As a small businessman, Kurt Keller has the right attitude about Oro Valley Marketplace and Wal-Mart, soon to occupy significant space directly across Oracle Road from his greenhouse and landscaping business.
He’s accepting, and in fact welcoming, the future. His goal is to sell plants to Wal-Mart. And Wal-Mart might want to buy, given the quality.
Small retailers across this country face the big-box dilemma every day. Years ago, when the first Wal-Mart was coming to a small Rocky Mountain town, a university professor stood before a huge crowd of anxious merchants with a simple message. Don’t try to sell stuff cheaper than Wal-Mart does. You can’t. Instead, focus on superior merchandise, and put paramount energy and emphasis into customer service.
Keller knows that customers want more than a prickly pear. They want a trusted relationship.
Schools are starting to open across the Northwest. Marana children are back in school this Monday, and other districts welcome students during the early part of August.
Amphitheater Public Schools get going with students on Thursday, Aug. 7. The district has distributed a public service announcement regarding attendance. It says this:
“Educational studies have shown that there is a direct correlation between student attendance and their success in school. These studies suggest that for every five days a student is absent from school, their achievement will decrease by 2 percent.”
A generation or two ago, missing school was not acceptable behavior. That has changed. Now, there is evidence that connects achievement and attendance. Any missed time means a loss of learning, something every parent must be concerned about. Add further the life lesson that comes with showing up for school; in the work place, for example, five missed days can cost a worker more than a paycheck. It’s crucial to show up.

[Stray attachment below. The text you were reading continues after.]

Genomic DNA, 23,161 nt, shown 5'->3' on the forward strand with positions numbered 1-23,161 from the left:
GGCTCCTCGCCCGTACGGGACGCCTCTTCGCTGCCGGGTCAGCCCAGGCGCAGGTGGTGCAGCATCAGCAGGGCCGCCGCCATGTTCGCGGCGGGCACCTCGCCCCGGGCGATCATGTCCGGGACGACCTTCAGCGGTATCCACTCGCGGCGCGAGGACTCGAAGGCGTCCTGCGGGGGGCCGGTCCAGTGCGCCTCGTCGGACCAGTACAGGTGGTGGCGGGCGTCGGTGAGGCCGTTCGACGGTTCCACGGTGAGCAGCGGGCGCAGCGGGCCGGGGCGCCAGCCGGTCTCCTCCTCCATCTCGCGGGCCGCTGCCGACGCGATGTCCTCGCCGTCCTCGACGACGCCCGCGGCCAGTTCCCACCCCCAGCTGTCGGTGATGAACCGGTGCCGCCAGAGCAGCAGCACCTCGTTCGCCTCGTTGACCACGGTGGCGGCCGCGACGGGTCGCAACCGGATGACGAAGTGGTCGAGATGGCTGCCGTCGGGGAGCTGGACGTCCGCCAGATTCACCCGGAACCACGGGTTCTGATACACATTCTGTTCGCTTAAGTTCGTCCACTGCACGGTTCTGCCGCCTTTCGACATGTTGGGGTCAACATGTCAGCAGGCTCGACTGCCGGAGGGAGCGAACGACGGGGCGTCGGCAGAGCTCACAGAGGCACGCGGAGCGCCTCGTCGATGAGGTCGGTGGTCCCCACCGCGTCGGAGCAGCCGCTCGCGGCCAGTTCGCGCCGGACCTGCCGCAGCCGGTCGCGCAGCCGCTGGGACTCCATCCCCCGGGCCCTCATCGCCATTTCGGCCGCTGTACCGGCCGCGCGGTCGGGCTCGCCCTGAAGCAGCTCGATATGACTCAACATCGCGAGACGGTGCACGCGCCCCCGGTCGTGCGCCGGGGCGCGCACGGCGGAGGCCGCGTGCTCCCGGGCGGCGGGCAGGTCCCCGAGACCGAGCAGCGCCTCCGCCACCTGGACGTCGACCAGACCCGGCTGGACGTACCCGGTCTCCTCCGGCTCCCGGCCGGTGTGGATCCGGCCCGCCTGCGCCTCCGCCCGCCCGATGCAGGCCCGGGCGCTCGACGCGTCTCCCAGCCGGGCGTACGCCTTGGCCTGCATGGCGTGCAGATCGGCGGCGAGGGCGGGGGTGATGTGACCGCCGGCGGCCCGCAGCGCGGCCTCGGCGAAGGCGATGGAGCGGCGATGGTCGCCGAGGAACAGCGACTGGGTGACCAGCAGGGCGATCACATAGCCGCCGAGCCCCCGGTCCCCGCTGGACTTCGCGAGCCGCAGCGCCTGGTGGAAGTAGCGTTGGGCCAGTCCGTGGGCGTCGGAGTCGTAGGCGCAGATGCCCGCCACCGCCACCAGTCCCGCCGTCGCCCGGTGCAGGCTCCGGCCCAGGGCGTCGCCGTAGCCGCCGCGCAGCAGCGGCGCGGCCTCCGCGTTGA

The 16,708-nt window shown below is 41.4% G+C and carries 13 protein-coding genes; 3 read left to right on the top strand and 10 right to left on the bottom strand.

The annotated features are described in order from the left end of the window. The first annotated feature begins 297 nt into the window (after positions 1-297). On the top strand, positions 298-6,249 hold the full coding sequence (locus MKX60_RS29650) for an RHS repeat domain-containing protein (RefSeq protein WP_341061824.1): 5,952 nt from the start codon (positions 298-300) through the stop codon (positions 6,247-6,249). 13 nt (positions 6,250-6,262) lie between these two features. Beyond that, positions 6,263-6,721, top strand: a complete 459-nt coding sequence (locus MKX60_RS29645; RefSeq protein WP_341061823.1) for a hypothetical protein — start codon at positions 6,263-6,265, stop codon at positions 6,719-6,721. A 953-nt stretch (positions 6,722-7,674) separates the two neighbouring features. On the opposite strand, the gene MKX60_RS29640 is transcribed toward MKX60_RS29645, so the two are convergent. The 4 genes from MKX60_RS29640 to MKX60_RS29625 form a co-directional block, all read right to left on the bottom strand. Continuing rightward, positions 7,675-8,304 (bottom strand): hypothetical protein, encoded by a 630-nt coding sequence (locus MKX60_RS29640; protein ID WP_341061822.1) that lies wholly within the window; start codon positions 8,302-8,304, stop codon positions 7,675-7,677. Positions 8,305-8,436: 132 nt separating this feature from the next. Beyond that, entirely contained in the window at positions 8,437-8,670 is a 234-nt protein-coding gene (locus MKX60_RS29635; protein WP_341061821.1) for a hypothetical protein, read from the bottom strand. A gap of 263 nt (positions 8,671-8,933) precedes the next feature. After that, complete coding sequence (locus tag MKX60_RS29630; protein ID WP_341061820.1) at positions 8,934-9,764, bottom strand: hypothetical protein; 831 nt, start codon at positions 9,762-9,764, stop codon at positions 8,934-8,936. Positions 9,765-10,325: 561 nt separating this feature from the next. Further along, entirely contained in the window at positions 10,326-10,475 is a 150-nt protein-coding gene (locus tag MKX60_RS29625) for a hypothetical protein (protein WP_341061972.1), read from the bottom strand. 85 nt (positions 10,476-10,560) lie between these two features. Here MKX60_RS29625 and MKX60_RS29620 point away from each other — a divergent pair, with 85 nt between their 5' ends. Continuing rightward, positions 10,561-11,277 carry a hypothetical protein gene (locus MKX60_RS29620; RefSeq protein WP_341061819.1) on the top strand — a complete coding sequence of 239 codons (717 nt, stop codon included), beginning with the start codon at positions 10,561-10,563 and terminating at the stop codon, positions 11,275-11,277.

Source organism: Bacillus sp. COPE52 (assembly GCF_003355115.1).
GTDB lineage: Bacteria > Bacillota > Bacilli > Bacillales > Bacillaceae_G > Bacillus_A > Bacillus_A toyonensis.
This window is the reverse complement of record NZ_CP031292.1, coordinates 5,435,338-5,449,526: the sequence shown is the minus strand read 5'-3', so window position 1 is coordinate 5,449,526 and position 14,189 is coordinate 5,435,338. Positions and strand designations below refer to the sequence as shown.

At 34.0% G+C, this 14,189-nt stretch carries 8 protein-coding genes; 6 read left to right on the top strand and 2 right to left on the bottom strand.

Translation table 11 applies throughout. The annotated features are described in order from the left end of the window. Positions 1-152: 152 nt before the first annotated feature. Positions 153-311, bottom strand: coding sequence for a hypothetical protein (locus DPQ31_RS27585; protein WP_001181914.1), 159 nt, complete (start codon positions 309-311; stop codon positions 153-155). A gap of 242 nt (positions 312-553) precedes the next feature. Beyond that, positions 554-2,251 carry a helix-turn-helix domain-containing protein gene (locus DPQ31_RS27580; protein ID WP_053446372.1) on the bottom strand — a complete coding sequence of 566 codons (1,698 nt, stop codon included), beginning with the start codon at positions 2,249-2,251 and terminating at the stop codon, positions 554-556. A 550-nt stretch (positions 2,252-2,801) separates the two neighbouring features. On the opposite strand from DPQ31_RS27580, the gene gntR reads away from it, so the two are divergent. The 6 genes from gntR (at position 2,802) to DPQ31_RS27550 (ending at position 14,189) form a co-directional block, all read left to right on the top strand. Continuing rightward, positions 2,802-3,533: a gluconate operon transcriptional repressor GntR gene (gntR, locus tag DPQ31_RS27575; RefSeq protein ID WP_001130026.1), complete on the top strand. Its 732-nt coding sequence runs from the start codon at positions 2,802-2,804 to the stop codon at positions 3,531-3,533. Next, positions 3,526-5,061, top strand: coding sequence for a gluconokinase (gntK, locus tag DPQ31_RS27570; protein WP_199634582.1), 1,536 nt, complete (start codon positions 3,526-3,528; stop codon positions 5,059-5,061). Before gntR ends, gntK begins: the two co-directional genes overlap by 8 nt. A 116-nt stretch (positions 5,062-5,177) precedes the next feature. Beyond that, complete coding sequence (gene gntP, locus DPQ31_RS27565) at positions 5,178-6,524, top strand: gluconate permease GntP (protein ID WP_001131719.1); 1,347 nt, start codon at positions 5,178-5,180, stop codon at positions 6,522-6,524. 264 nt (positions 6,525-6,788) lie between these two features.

“Be smart about your child’s attendance for the start of school, and throughout the school year,” the release concludes. “Every day matters.”
Oro Valley wants to recruit the Tucson Museum of Art. This Friday, city and business officials are meeting with Robert Knight, executive director of the Tucson Museum of Art, to discuss the possibilities.
Previously, conversations about a new museum location have occurred between the museum and Marana, and there’s been some talk about a spot near the Westward Look Resort. Now, the exploration turns toward Oro Valley, which prides itself as an arts community.
“We think that we’re in a real desirable location,” Town Manager David Andrews said. “It would be a real benefit to the private sector.”
The location is desirable, and the benefits are apparent. Oro Valley needs an inclusive, best-face forward strategy to show museum decision-makers that the Northwest is the place to be.
On this page, letter writer Lynne St. Angelo asks a relevant question about candidates for the Arizona Legislature. She wants to know their positions on the constitutional amendment that would define marriage in Arizona, a question that appears on the November general election ballot. St. Angelo calls it her “defining issue.”
What are your defining issues? What do you want to know about your candidates? The Explorer plans more coverage of the primary election headed into an Aug. 20 pre-election publication, and we’d like to know what you want to know about candidates for the Legislature and for county supervisor. Send your subjects and questions to email@example.com.
The media are criticized for many things, often legitimately. One criticism is that we don’t care what you want to know. Not true. Please ask.